Despite some unpleasant winter conditions, that director Han Samin reportedly loved the look of, Robert recalled Big Bang remaining relaxed on the set.

"It was a little bit of a miserable experience because the weather was terrible and we were outside most of the time," he said.

"They were really great and didn't complain and really kept their spirits up despite tough conditions. It was a tough shoot. I don't think anybody on the crew had done a shoot with that many things going on at once in such bad weather."

When filming finally came to a close, Big Bang walked around to each of the more than 60 crewmembers, shook their hand and thanked them for their hard work.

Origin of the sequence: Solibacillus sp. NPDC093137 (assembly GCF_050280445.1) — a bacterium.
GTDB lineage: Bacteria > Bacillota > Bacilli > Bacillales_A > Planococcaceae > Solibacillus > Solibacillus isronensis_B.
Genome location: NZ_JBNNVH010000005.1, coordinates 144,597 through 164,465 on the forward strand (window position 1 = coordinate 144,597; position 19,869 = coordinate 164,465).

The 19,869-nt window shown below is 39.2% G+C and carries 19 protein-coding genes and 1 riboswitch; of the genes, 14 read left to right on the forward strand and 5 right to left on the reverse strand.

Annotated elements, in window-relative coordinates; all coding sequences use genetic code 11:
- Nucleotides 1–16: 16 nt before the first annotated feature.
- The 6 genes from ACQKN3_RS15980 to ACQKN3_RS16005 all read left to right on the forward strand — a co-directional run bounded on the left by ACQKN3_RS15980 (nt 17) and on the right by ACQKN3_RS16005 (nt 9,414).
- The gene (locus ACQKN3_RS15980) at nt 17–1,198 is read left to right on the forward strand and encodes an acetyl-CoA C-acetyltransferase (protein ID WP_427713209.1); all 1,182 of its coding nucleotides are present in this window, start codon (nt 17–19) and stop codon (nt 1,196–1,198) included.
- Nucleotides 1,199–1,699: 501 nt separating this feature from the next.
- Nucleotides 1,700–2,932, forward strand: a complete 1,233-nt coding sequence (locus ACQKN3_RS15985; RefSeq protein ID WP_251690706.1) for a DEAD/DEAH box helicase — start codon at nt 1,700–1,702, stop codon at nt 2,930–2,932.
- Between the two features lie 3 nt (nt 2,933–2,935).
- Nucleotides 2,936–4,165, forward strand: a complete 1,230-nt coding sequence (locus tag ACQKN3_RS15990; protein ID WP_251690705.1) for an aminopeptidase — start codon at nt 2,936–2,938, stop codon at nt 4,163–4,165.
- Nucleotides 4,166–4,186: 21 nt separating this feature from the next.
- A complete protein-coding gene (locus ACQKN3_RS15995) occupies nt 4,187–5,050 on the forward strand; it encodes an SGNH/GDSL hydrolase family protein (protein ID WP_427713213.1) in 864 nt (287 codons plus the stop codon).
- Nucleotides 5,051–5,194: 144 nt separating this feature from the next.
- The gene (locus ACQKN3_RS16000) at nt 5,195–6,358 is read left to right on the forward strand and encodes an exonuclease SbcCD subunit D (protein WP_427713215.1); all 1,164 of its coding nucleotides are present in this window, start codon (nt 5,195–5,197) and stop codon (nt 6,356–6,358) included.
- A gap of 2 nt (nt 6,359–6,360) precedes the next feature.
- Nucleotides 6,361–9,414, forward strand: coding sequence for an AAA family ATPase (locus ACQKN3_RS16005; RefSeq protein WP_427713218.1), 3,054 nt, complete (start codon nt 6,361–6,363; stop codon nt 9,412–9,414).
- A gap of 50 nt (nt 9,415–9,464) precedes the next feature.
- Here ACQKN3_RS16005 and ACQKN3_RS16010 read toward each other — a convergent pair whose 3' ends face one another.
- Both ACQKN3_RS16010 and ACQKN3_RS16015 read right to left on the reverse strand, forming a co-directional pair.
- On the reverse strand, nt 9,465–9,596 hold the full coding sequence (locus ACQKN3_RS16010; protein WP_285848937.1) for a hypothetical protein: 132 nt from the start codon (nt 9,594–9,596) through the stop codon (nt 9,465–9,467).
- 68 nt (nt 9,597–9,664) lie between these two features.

Later that night, the grueling outdoor shoot behind them, Roberts and T.O.P had a drink with an executive from Big Bang's record label YG Entertainment in the hotel bar.

"It was a couple of hours before they flew out," Roberts said. "He just thanked us for everything and then he went back to his room."

Released later that month, the music video for Bad Boy" has received over 40 million YouTube views. "Blue" has received over 43 million.

Watch a behind-the-scenes clip from Big Bang's "Blue" video, released exclusively for this interview by Agon Creative

Check out an original video clip released earlier this week by Agon Creative, Mann Symphony's Super Bowl commercial parody Klepto-BismolTM

Tagged :  Big Bang, Bad Boy, Blue